University News

University Historical Society Visits "Beyond Words" Exhibit

By: By freshman Marissa Pappas | Published: December 09, 2016 | Categories: Arts and Sciences, All News

"...a rare opportunity to see an exhibit so rich in medieval books”

Group photo of University Historical Society in Boston

Students and faculty from the Western New England University Historical Society visited Harvard University’s Houghton Library and the McMullen Museum of Art at Boston College to view and discuss a special exhibit of illuminated manuscripts from the Middle Ages, as part of Boston’s Beyond Words event. About 15 University students joined the excursion, many enrolled as History majors or minors, organized by history professors Theodore South and Jonathan Beagle.

Illuminated manuscripts are handwritten books with elaborate painted decorations or illustrations, that generally includes precious metals such as gold or silver. The pages were made from animal skin, commonly calf, sheep, or goat. Illuminated manuscripts were produced primarily between 1100 and 1600, with medieval monasteries as their earliest creators.

The Houghton Library at Harvard University featured some books from the ninth century, but most of the works in the exhibit came from the thirteenth and fifteenth centuries. While at the McMullen Museum of Art, the group saw similar works, but were most interested in the small, lavishly decorated prayer books called the books of hours. 

Professor South facilitated the experience, explaining how scholars can identify when and where books were produced by examining the style of the handwriting and the decorative illustrations. Dr. South is an expert in English Middle Age history. During graduate school, he studied under an art historian who taught codicology (the study of medieval books) and a paleographer (a specialist in medieval handwriting). His own field of research was medieval monasticism. Most medieval books were produced in medevieval monasteries. “I was thrilled to lead the trip and share my passion with the students, because it’s a rare opportunity to see an exhibit so rich in medieval books,” Dr. South noted.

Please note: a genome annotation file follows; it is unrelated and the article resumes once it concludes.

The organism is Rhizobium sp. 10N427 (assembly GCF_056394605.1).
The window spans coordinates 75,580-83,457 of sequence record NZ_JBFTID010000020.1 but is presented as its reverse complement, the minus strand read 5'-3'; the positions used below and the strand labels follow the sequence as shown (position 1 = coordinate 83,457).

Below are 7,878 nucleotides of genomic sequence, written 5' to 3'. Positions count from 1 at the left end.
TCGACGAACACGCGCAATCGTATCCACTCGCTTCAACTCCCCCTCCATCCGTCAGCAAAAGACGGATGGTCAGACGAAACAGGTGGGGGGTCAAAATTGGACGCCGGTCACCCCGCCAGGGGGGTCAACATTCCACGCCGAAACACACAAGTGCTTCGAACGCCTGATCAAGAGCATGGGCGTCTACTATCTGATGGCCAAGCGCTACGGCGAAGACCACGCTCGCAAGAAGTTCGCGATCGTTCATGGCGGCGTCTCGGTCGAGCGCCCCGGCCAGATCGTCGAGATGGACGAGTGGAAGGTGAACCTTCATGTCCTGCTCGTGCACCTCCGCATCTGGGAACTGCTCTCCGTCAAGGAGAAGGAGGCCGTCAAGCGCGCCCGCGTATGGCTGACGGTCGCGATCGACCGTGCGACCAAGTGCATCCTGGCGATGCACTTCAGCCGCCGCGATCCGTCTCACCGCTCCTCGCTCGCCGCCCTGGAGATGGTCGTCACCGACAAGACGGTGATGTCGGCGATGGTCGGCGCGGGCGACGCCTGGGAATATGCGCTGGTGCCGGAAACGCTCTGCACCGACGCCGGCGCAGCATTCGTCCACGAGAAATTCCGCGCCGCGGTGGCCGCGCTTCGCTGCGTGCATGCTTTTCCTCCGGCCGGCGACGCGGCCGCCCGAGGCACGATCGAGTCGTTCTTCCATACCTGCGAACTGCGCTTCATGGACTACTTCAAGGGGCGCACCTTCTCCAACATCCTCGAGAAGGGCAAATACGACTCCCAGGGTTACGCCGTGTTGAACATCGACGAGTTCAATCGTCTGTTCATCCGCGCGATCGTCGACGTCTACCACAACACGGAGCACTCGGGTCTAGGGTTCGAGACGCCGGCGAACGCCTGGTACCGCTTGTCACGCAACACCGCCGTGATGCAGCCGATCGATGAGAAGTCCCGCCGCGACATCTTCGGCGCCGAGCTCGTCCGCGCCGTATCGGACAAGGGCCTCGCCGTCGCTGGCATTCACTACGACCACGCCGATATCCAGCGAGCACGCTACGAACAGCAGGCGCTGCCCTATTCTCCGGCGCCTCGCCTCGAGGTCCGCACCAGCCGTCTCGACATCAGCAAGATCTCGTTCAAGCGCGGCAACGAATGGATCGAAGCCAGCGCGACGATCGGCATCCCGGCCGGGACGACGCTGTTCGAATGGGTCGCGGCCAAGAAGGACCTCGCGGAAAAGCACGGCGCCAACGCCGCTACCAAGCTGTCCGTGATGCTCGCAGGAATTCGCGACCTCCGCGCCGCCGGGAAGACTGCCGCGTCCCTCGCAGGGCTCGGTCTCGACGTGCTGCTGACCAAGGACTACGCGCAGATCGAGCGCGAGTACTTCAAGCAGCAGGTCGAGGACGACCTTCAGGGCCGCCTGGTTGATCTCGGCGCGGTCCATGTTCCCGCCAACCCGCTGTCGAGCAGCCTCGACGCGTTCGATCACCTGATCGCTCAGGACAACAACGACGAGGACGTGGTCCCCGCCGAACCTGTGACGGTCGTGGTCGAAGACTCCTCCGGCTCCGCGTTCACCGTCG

Associate Professor Beagle gave a brief walking tour of Harvard, showing them the current archaeological dig site on campus as well as the statue of John Harvard, also known as the Statue of Three Lies. Students were given time to explore the famous Harvard University bookstore as well as other nearby parts of Cambridge and Boston.

The Historical Society at Western New England encourages students’ interests in history by traveling to historical sites in Massachusetts and surrounding states as well as viewing movies or other media art that have extensive historical references.

To learn more about the illuminated manuscripts and Boston’s Beyond Words event, visit